Now we have Jose Manuel Barroso approved as the next President of the European Commission. However, the procedure does not end here; now the College of commissioners should be selected.
This, in turn, demands the exploration of two problems, relevant to the composition of the next Commission, as well as to its political orientation.
First, as I have already pointed out, for the first time the President of the Commission has presented his political program before being approved by the European Parliament. One can say that this was made on the spur of the moment. However, during the debate prior to the approval vote, Guy Verhofstadt, leader of the liberals and democrats in the EP, had this to say:
“Our support is very clear. It is conditional. That means that our support will last until we see that these elements [from the political guidelines] will be found in the whole program of the Commission (…)
Finally, our support also will depend, as you know it, on the new structure of the Commission.”
This statement by Mr. Verhofstadt means that the future Commission will be put under direct political scrutiny at least by the liberal democrats and more, that Mr. Barroso will have to accommodate particular demands on the structure and distribution of mandates in the Commission.
Second, and much, much more important – we have the issue of the Treaty of Lisbon. Even if the referendum in Ireland is successful, I very much doubt that all ratification documents will be deposited with the Italian government before October, 31st. That is very important, because art. 6 of the Treaty of Lisbon says that it will enter into force “on the first day of the month following the deposit of the instrument of ratification by the last signatory State to take this step.” There are many signals that the Czech Republic and/or Poland may delay the ratification.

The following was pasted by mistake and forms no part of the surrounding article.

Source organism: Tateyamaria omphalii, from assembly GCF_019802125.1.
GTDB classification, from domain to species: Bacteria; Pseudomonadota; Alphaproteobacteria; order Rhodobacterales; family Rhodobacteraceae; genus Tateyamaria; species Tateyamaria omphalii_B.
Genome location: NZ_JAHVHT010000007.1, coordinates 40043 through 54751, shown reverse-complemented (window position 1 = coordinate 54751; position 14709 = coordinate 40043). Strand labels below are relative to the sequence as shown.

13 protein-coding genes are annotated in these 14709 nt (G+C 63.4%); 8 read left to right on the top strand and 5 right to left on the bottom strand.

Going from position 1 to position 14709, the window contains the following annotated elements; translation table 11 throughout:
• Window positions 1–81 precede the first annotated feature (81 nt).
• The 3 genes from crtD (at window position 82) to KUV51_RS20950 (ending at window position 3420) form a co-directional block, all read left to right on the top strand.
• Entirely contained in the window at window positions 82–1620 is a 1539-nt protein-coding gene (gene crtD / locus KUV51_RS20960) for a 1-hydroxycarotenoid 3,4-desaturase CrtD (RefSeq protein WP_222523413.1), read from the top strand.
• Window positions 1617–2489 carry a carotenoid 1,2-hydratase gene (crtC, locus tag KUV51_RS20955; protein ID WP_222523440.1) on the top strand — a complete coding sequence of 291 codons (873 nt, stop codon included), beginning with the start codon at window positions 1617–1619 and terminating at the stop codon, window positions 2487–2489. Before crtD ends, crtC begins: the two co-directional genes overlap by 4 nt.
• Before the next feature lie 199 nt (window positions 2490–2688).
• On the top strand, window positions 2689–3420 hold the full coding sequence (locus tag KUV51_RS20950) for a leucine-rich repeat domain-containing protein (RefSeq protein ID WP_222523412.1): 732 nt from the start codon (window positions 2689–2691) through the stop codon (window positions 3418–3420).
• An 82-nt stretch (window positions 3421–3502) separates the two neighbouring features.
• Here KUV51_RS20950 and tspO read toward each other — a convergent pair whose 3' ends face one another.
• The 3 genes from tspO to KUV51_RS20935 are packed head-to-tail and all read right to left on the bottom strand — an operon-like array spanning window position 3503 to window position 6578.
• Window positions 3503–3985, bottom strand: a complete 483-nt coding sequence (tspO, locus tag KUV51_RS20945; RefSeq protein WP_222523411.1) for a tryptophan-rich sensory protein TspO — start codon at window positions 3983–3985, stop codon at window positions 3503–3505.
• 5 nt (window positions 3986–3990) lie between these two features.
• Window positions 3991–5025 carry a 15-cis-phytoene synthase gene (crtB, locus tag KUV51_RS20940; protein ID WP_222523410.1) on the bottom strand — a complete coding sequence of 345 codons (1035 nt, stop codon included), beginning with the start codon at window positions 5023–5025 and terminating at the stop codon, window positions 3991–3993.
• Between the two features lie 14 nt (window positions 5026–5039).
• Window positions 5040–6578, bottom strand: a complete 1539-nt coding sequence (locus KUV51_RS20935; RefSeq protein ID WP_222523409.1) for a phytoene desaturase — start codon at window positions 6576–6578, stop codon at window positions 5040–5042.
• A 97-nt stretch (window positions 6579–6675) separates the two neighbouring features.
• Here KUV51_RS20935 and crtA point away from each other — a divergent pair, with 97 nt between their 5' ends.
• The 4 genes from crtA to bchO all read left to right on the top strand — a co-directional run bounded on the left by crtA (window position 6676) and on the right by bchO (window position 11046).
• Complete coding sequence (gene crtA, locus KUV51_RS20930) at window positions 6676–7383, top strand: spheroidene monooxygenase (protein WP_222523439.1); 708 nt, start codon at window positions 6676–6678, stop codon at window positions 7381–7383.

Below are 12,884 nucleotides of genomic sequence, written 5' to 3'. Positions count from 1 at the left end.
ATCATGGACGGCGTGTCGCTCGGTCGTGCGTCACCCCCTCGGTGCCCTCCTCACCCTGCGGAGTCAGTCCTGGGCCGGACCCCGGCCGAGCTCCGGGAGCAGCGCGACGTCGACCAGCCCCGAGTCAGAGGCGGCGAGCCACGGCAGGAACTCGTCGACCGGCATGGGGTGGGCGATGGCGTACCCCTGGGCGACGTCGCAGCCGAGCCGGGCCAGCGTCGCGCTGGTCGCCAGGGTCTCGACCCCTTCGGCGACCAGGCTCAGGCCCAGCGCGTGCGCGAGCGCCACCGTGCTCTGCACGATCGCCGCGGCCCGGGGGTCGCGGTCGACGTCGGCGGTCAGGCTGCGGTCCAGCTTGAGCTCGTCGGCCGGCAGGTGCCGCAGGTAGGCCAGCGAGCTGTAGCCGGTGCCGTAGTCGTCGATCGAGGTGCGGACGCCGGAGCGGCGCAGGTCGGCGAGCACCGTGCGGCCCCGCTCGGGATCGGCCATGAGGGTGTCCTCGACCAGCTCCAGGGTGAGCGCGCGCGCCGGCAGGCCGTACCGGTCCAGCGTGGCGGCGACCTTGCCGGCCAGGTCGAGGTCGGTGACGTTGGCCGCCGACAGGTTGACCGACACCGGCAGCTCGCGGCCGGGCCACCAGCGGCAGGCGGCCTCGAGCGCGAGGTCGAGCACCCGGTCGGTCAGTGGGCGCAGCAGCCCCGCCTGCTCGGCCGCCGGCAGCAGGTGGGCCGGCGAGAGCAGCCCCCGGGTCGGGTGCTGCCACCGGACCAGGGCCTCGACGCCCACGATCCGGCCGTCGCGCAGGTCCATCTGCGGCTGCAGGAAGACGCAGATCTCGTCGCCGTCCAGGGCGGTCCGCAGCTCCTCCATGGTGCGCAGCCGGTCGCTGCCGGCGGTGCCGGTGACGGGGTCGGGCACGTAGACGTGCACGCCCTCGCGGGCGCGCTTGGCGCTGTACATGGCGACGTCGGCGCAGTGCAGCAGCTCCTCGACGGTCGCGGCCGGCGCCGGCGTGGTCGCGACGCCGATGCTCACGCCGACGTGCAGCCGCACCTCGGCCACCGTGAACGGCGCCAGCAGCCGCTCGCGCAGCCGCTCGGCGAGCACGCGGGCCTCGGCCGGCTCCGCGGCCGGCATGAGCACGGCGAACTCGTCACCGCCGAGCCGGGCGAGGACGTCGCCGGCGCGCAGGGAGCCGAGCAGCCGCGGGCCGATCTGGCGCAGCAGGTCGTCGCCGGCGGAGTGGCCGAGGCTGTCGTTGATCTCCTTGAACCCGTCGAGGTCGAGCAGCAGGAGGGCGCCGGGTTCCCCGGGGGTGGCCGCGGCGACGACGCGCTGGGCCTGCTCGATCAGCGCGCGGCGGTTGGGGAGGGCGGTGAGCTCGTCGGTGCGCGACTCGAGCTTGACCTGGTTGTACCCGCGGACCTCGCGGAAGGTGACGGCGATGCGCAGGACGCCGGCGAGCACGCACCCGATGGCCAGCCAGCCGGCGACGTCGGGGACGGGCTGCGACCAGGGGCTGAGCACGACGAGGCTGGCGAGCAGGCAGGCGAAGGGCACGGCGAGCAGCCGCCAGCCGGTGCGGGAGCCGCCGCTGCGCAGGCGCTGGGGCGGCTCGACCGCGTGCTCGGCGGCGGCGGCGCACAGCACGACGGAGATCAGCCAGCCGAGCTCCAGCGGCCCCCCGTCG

Now, if the Treaty of Lisbon has not entered into force on November 1st, then we need to elect the European Commission by the rules provided by the Treaty of Nice. That follows from art. 4, para. 2 and the following of the Treaty of Nice. The rules of that treaty stipulate that the number of commissioners should be less than 27. More, these rules require the unanimous approval by the Council of a “rotation system based on the principle of equality” for the election of members of the Commission.
Some say that we can approve the college by the rules of the Treaty of Lisbon provided that we have certainty about the future date of entry into force of that treaty (say, in December). Unfortunately this is not the case. If the Treaty of Lisbon has not entered into force on November, 1st and if the Commission was appointed by the rules of that same treaty, then anyone can challenge the legality of that act of appointment on the basis of violation of primary Community law.